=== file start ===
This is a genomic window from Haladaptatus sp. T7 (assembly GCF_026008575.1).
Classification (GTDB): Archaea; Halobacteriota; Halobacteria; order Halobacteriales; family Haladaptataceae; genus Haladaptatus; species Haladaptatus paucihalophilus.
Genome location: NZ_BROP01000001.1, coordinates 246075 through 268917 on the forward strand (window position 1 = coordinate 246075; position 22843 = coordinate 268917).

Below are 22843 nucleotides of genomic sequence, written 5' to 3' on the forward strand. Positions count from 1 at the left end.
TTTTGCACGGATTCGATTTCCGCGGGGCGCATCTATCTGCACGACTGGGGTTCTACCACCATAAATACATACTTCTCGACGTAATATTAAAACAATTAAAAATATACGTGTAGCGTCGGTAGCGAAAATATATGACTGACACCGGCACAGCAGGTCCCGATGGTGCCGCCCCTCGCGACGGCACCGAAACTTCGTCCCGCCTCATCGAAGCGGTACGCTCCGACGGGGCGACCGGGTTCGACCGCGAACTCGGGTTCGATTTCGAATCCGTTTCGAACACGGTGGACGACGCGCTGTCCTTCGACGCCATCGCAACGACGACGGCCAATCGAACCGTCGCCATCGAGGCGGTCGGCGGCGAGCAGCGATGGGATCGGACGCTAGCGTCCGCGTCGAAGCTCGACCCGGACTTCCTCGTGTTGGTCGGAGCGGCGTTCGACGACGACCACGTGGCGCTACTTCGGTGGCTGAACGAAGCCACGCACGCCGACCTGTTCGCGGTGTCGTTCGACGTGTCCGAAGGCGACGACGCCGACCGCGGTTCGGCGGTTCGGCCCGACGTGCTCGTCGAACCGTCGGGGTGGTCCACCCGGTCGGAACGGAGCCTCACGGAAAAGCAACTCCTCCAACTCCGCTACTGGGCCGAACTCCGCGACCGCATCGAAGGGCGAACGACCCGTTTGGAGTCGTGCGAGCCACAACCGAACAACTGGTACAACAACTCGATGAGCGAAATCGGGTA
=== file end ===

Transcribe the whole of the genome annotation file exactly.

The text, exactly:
This is a genomic window from Haladaptatus sp. T7 (assembly GCF_026008575.1).
Classification (GTDB): Archaea; Halobacteriota; Halobacteria; order Halobacteriales; family Haladaptataceae; genus Haladaptatus; species Haladaptatus paucihalophilus.
Genome location: NZ_BROP01000001.1, coordinates 246075 through 268917 on the forward strand (window position 1 = coordinate 246075; position 22843 = coordinate 268917).

Below are 22843 nucleotides of genomic sequence, written 5' to 3' on the forward strand. Positions count from 1 at the left end.
TTTTGCACGGATTCGATTTCCGCGGGGCGCATCTATCTGCACGACTGGGGTTCTACCACCATAAATACATACTTCTCGACGTAATATTAAAACAATTAAAAATATACGTGTAGCGTCGGTAGCGAAAATATATGACTGACACCGGCACAGCAGGTCCCGATGGTGCCGCCCCTCGCGACGGCACCGAAACTTCGTCCCGCCTCATCGAAGCGGTACGCTCCGACGGGGCGACCGGGTTCGACCGCGAACTCGGGTTCGATTTCGAATCCGTTTCGAACACGGTGGACGACGCGCTGTCCTTCGACGCCATCGCAACGACGACGGCCAATCGAACCGTCGCCATCGAGGCGGTCGGCGGCGAGCAGCGATGGGATCGGACGCTAGCGTCCGCGTCGAAGCTCGACCCGGACTTCCTCGTGTTGGTCGGAGCGGCGTTCGACGACGACCACGTGGCGCTACTTCGGTGGCTGAACGAAGCCACGCACGCCGACCTGTTCGCGGTGTCGTTCGACGTGTCCGAAGGCGACGACGCCGACCGCGGTTCGGCGGTTCGGCCCGACGTGCTCGTCGAACCGTCGGGGTGGTCCACCCGGTCGGAACGGAGCCTCACGGAAAAGCAACTCCTCCAACTCCGCTACTGGGCCGAACTCCGCGACCGCATCGAAGGGCGAACGACCCGTTTGGAGTCGTGCGAGCCACAACCGAACAACTGGTACAACAACTCGATGAGCGAAATCGGGTA